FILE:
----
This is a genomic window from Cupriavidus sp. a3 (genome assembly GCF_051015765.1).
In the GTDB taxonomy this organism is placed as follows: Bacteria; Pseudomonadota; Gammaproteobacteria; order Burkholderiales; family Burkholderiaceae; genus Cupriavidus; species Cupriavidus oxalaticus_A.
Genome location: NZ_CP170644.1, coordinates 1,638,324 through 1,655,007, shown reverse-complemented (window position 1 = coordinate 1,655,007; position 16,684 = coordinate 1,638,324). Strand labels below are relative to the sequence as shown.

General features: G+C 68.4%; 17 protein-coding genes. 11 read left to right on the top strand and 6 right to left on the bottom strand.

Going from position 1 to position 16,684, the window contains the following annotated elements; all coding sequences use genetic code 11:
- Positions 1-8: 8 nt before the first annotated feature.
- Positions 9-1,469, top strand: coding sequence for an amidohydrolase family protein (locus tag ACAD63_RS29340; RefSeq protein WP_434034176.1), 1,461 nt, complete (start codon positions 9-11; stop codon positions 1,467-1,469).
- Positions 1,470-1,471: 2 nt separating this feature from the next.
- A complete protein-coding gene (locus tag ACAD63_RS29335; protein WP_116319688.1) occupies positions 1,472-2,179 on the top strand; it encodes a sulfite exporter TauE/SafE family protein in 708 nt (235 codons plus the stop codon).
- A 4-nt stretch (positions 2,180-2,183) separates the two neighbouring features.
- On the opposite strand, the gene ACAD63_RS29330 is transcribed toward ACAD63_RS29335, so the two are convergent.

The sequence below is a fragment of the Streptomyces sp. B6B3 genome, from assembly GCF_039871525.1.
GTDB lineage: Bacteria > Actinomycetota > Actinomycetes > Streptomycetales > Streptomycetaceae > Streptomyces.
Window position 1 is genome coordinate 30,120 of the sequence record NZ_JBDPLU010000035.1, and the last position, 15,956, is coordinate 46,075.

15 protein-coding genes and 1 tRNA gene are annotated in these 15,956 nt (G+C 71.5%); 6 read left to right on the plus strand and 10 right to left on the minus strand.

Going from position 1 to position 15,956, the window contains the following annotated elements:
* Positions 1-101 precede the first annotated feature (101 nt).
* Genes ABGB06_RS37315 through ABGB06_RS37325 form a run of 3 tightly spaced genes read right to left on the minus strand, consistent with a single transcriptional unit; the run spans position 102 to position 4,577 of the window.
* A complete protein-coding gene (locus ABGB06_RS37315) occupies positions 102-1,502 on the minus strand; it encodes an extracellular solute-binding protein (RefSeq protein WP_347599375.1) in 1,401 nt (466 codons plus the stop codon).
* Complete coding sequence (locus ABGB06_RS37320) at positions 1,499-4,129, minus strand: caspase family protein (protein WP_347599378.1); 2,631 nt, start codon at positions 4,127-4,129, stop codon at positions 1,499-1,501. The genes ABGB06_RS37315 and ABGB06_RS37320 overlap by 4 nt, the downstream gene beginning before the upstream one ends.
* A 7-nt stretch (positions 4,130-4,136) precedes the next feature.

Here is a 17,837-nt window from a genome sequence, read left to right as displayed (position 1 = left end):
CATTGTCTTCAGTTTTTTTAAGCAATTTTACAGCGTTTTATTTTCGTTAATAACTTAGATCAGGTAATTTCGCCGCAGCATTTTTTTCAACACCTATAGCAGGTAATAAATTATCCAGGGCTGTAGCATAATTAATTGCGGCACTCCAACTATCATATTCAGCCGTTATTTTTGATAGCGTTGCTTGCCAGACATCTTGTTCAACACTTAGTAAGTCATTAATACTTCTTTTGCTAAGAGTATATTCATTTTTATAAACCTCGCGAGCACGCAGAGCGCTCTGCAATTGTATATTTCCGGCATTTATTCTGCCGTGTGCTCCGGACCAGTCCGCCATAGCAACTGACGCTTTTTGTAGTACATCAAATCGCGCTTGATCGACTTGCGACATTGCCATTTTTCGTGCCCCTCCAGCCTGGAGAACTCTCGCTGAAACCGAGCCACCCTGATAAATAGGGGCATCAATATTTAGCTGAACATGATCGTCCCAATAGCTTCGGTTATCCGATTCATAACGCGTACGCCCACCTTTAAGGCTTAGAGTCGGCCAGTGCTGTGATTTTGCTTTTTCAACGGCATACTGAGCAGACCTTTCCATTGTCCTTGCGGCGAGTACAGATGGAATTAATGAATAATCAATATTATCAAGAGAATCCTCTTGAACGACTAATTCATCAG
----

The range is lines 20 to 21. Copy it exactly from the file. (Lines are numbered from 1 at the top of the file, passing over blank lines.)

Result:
* Complete coding sequence (locus ABGB06_RS37320) at positions 1,499-4,129, minus strand: caspase family protein (protein WP_347599378.1); 2,631 nt, start codon at positions 4,127-4,129, stop codon at positions 1,499-1,501. The genes ABGB06_RS37315 and ABGB06_RS37320 overlap by 4 nt, the downstream gene beginning before the upstream one ends.
* A 7-nt stretch (positions 4,130-4,136) precedes the next feature.